A nifedipine-sensitive smooth muscle cell population is present in the atherosclerotic rabbit aorta.
We evaluated the ability of the Ca2+ channel blocker nifedipine to influence the severity of atherosclerotic lesions and the pattern of aortic smooth muscle cell (SMC) differentiation in cholesterol-fed New Zealand White rabbits. The animals were fed a 1% cholesterol-enriched diet for 12 weeks. After 4 weeks of the diet, some rabbits were given nifedipine (20 mg b.i.d.) for another 8 weeks without discontinuation of the cholesterol-enriched diet (experiment 1). Another group of rabbits was treated with nifedipine from the beginning of the cholesterol-enriched diet for the entire 12 weeks (experiment 2). The severity of ahterosclerotic lesions was determined by computerized planimetry, and qualitative effects of nifedipine on SMCs were studied by monoclonal antibodies specific for smooth muscle and nonmuscle myosins. In the aortic media of normal rabbits, these antibodies can identify an SMC population with an "immature" type of myosin pattern; a marked increase in the number of these cells is observed during atherogenesis. In experiment 1, we observed a marked decrease of medial SMCs with the immature type of myosin pattern, without any significant reduction in atherosclerosis severity. In experiment 2, disappearance of the previously mentioned medial SMC population was accompanied by a dramatic slowing of intimal lesion development. These results indicate that nifedipine treatment is effective in reducing atherosclerotic lesions only when given from the beginning of a cholesterol-enriched diet. Delay of nifedipine administration until the fourth week of the cholesterol-enriched diet fails to halt progression of the disease. The observed antiatherosclerotic activity can be attributable to a direct effect of the drug on the medial SMC population, which increases during the course of experimental atherogenesis.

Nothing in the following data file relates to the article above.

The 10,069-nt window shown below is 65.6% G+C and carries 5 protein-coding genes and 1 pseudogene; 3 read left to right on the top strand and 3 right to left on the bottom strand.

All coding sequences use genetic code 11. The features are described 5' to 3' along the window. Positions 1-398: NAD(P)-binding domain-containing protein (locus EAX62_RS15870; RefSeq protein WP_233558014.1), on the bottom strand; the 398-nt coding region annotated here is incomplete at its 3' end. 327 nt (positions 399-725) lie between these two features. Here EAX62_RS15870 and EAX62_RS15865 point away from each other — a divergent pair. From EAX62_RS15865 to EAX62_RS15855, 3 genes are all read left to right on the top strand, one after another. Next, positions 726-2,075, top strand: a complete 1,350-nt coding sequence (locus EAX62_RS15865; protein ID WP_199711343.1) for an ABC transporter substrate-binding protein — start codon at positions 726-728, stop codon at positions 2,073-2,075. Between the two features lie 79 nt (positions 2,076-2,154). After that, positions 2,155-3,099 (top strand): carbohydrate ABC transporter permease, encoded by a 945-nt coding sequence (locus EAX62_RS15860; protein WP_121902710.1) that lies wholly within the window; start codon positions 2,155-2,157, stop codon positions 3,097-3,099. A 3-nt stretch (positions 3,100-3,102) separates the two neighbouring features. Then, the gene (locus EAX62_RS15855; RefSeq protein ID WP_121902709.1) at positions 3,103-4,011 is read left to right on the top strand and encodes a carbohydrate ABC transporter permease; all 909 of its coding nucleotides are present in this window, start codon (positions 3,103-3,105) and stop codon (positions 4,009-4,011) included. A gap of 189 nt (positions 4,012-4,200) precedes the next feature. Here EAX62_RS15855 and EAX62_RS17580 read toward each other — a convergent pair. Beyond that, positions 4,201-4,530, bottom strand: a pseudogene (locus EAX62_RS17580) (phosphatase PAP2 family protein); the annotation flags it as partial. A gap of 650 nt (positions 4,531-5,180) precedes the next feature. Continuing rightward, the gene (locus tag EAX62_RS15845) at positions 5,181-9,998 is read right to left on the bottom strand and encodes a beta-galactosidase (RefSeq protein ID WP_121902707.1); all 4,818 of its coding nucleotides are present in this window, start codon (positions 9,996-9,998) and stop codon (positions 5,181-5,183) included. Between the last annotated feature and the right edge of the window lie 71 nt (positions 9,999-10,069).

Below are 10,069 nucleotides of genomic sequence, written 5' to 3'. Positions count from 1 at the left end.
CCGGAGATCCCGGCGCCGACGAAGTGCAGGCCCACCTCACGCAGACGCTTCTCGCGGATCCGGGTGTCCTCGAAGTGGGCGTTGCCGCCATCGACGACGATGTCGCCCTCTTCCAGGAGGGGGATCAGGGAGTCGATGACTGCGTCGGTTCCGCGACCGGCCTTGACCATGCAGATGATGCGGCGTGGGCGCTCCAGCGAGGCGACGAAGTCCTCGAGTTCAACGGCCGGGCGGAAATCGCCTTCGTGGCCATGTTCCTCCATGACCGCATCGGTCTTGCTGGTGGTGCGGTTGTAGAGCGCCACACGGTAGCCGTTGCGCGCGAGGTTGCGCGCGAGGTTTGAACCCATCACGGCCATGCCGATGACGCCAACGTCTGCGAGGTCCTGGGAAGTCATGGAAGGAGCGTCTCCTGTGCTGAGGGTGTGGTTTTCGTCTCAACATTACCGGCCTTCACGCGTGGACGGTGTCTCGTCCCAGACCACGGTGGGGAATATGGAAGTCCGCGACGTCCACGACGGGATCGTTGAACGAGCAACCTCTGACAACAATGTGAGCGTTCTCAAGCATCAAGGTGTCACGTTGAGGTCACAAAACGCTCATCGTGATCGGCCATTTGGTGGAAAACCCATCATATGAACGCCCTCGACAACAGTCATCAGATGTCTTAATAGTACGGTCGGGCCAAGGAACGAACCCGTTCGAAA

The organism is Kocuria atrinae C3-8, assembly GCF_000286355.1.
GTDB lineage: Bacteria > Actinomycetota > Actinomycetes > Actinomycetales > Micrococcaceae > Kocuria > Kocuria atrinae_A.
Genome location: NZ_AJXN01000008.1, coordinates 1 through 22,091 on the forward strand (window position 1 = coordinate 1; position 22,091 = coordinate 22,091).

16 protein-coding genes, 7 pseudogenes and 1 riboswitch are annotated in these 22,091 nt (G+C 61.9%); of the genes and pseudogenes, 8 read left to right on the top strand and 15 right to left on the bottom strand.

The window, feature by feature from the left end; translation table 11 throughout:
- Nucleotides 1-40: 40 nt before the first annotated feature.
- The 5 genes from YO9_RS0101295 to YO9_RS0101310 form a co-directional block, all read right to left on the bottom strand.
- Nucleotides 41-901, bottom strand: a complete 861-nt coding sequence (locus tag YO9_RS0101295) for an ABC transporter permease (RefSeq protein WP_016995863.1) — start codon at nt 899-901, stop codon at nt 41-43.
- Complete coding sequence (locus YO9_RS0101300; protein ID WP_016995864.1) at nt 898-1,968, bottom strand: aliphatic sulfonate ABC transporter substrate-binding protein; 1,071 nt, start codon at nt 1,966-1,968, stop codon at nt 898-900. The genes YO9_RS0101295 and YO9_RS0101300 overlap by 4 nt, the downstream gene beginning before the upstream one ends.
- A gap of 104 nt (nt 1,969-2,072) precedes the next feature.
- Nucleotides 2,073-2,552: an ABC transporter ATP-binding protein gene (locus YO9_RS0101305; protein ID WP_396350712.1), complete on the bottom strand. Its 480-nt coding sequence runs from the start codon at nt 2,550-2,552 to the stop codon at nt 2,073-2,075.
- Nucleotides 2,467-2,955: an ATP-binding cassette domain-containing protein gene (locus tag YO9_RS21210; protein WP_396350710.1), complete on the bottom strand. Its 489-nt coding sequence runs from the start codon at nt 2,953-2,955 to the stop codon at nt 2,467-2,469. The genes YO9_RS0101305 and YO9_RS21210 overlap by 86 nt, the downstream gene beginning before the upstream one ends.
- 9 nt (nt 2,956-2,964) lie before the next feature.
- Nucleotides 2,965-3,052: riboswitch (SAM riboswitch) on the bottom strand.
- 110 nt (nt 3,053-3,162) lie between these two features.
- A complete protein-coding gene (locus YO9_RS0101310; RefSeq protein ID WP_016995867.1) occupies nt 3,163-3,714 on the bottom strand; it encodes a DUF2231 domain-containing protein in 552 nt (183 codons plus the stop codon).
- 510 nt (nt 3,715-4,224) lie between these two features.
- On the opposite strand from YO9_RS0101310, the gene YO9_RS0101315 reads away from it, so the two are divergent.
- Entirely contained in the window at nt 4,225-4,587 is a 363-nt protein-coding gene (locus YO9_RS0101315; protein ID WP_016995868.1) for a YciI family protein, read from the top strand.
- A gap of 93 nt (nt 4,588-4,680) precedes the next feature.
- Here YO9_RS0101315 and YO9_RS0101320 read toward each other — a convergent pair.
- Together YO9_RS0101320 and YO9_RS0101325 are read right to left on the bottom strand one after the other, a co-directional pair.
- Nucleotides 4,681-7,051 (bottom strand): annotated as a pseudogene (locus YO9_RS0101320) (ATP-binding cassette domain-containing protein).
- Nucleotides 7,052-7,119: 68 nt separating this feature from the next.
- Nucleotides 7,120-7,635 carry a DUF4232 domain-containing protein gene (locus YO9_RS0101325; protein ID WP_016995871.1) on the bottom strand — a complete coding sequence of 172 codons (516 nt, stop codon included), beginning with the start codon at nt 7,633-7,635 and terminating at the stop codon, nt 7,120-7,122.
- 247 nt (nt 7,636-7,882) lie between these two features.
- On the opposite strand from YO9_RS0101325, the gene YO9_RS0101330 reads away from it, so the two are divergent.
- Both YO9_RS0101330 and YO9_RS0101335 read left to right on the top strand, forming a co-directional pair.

- Copyright © 1991 by American Heart Association